Absorption, transport or utilization of vitamin B12 or folic acid is reduced by a growing number of drugs, as well as by ethanol and certain dietary amino acids. In most cases this results in only slight vitamin B12 or folic acid deficiency, but overt megaloblastic anemia may occur when drug dose is high and prolonged, and particularly when associated with pre-treatment borderline or decreased vitamin stores. Patients treated for protracted periods with anticonvulsants frequently have borderline folate stores, perhaps related both to poor diet and anticonvulsant-induced malabsorption. Oral contraceptive agents have been reported to be associated with folic acid deficiency and megaloblastic anemia. Folic acid antagonists (FAA) include agents for cancer chemotherapy, immunosuppression, psoriasis, protozoacides and antibacterials. Comparison of short-term cultures of human bone marrow with similar cultures of pathogenic microorganisms or neoplastic cells can measure the relative effects of new or suspected FAA on folate-dependent steps in DNA synthesis in vitro and may make it possible to predict use in vivo. Vitamin B12 antagonists are just beginning to be studied in this way. Various drugs reduce intestinal absorption of folic acid or vitamin B12. Ethanol may interfere with folic acid and B12 metabolism by a variety of mechanisms, including production of intestinal malabsorption and interference with folate metabolism, and possibly may act as a hematologic toxin by mechanisms other than disturbance of vitamin B12 or folic acid metabolism. Methionine, homocysteine, serine and glycine are involved in the biochemical cycle whereby folate coenzymes interconvert; vitamin B12 and pyridoxine are also involved in this cycle, and thus all these agents indirectly function in DNA-thymine synthesis. Homocystinuria and hyperglycinemia are associated with hematologic abnormalities which may relate to disturbed vitamin B12 and folic acid metabolism. Vitamin B12 deficient megaloblastosis may be provoked or aggravated by methionine.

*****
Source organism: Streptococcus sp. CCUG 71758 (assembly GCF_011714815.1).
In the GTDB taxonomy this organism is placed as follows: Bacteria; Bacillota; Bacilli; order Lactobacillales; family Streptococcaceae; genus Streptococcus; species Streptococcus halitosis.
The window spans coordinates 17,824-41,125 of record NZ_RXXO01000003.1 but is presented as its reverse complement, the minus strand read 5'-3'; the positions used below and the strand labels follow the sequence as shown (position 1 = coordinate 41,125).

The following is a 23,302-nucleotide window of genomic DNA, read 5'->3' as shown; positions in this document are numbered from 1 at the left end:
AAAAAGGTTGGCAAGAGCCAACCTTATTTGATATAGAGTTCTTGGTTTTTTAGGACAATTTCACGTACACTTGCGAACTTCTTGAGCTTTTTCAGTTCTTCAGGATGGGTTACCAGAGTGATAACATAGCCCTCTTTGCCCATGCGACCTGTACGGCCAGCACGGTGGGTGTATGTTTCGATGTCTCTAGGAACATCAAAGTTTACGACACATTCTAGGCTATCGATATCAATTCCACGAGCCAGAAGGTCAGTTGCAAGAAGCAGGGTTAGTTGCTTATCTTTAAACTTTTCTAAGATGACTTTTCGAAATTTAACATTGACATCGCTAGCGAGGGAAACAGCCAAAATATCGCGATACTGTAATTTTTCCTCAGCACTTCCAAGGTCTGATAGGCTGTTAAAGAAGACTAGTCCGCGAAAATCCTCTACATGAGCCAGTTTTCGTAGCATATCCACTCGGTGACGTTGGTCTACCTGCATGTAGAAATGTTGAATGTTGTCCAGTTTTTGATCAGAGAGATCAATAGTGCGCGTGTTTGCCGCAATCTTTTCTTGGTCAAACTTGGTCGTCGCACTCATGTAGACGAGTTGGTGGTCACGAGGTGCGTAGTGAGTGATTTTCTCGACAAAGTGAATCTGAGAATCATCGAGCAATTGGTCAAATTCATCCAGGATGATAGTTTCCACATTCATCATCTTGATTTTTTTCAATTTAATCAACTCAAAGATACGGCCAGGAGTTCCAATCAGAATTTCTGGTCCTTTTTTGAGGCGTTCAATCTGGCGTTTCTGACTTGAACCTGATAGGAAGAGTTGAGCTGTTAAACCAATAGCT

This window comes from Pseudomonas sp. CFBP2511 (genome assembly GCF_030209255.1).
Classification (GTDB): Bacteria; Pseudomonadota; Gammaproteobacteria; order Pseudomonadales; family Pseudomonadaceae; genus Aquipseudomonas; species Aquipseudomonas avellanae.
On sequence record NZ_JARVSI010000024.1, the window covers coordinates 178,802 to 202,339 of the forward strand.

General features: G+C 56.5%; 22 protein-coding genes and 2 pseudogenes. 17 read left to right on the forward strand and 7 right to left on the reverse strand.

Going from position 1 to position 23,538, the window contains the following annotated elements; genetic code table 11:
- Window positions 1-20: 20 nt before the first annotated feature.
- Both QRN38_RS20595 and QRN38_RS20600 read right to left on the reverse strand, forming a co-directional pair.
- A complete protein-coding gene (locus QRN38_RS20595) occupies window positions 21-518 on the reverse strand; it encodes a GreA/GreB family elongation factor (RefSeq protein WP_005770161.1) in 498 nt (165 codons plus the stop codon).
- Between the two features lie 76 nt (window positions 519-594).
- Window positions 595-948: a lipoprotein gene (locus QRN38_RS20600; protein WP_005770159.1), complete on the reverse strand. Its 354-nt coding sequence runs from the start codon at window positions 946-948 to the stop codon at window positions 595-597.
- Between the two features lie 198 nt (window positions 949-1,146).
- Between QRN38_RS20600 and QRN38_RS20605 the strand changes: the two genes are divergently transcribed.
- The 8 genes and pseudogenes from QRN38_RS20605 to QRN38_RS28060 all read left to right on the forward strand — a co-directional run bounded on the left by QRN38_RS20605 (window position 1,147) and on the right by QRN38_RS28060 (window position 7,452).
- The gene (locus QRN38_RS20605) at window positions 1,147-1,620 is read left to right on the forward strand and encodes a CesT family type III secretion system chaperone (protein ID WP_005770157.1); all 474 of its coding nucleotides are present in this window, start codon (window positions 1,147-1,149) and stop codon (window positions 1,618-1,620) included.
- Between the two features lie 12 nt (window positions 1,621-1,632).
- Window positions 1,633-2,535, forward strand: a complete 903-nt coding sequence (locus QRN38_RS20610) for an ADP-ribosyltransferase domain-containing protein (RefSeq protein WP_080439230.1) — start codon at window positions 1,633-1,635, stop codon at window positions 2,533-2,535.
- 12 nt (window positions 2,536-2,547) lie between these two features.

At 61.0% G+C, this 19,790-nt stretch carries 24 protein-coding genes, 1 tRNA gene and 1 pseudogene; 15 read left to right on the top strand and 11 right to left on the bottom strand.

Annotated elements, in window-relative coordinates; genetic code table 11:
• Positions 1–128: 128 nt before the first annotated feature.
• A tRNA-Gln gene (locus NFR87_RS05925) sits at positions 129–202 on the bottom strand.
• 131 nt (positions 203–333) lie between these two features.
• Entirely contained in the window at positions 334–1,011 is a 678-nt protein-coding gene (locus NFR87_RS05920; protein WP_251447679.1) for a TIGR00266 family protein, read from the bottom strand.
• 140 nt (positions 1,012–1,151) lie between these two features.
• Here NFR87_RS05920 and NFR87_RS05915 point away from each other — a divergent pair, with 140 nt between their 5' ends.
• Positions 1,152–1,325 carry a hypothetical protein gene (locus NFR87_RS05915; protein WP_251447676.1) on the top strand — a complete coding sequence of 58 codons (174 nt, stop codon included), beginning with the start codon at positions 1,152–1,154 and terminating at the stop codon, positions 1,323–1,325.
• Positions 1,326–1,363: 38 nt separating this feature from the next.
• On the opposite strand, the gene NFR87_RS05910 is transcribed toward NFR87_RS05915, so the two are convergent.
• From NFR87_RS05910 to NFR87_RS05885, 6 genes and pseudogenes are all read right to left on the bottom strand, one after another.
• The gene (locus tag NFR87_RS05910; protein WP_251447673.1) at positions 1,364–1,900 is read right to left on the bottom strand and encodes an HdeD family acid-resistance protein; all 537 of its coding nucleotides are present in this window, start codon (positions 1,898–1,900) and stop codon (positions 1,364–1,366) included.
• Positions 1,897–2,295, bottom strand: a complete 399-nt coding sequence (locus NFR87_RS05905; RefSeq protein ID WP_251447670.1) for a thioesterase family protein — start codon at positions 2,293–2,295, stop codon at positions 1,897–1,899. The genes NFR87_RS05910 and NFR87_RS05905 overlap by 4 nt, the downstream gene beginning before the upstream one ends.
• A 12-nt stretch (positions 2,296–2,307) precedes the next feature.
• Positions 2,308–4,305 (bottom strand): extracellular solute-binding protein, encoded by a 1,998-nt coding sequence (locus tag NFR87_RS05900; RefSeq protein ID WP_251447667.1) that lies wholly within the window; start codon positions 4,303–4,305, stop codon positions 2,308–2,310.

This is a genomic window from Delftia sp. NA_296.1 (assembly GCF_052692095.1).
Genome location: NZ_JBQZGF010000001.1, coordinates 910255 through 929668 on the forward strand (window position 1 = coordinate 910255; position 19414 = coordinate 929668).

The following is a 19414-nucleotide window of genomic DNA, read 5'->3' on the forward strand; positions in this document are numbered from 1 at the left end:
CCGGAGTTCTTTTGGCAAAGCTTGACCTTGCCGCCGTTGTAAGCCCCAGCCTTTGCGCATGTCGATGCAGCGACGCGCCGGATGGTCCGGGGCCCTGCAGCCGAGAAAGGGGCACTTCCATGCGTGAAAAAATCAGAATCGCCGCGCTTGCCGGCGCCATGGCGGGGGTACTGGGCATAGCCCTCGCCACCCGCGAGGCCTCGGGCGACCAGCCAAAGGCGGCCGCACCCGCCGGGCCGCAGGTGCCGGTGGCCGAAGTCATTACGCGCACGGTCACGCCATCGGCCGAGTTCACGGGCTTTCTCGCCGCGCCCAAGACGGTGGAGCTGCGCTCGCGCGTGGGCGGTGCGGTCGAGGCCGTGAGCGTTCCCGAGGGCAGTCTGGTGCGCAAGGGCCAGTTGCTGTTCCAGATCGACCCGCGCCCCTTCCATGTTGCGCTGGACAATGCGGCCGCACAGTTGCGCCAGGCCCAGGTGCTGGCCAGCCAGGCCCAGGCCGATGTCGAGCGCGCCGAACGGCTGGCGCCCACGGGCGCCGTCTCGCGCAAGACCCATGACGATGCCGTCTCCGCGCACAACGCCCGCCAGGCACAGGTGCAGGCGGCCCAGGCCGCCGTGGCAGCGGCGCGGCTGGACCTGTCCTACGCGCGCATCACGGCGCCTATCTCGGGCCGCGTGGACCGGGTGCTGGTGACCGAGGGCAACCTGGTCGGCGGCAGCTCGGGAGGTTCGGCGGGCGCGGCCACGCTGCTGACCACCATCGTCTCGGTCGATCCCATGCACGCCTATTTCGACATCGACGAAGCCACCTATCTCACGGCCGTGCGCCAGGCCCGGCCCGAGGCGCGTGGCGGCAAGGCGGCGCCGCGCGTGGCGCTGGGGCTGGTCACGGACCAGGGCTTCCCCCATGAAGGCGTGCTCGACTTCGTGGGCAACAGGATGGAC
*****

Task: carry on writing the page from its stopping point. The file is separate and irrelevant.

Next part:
Full Text

Published Version
Open DOI Link

Get access to 115M+ research papers

Discover from 40M+ Open access, 2M+ Pre-prints, 9.5M Topics and 32K+ Journals.

Sign Up Now! It's FREE

Talk to us

Join us for a 30 min session where you can share your feedback and ask us any queries you have

Schedule a call